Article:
Some interacting, short period binary stars have orbits so small that one member, a main sequence star, transfers mass to its companion white dwarf, triggering an explosion with an energy equal to 10,000 years' worth of the sun's output. Such systems are visible as optical novae or as X-ray or gamma-ray binaries. The name ``nova'' comes from the Latin "new" and refers to the fact that the pre-nova star was probably invisible to the naked eye. Suddenly a star would appear where none had been visible before.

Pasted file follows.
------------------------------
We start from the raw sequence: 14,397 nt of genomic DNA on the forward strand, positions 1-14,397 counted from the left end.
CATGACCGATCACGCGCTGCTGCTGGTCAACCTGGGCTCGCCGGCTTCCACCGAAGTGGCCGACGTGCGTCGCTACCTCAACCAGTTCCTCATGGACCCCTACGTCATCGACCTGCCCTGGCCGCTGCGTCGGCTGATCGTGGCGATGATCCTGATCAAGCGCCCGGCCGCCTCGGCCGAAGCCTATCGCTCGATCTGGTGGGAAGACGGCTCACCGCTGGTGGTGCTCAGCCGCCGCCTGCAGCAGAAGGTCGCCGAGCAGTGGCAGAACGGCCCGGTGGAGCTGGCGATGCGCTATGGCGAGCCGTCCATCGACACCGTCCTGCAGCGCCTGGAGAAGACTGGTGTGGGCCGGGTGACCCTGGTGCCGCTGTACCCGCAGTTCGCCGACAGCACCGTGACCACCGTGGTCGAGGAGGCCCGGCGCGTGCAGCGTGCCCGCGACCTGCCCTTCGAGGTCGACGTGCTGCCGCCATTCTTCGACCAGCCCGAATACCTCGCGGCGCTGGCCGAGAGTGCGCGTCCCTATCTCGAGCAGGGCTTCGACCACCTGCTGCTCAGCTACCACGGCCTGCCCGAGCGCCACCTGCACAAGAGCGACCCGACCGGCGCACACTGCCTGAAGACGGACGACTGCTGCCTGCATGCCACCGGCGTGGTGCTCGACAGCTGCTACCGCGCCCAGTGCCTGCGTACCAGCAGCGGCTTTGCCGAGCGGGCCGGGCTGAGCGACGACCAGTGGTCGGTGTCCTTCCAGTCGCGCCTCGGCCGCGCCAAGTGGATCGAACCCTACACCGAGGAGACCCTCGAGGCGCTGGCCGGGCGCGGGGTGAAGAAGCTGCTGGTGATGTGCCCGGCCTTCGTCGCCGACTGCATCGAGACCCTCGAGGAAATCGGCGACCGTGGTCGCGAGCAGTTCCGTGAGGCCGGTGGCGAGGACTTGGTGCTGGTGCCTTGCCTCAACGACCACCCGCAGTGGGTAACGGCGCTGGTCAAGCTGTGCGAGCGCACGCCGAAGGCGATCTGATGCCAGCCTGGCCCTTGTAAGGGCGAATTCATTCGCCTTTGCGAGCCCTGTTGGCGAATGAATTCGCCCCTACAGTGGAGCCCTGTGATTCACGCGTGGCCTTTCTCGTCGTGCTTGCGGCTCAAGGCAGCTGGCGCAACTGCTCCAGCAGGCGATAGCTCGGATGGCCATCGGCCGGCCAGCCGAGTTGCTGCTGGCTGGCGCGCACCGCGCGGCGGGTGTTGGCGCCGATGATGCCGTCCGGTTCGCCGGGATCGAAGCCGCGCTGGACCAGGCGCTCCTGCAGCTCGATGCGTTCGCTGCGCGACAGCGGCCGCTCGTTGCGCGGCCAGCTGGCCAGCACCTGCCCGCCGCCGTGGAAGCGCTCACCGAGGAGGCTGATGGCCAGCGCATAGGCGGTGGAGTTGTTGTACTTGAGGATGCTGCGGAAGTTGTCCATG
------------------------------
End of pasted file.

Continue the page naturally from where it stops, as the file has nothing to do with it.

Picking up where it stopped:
A nova is a member of a binary star system. One of the stars expands to ``fill its Roche lobe'', and material is dumped from one star onto the other.
``Cataclysmic Variable Stars'', Webbink, R.F. 1989, Amer. Sci. 77, 248.
``Very High Energy Gamma--Ray Binary Stars'', Lamb, R.C. and Weekes, T.C. 1987, Science 238, 1528.
``Black Hole in the Making?'', in News Notes, 1989, Sky and Telescope November, 460.
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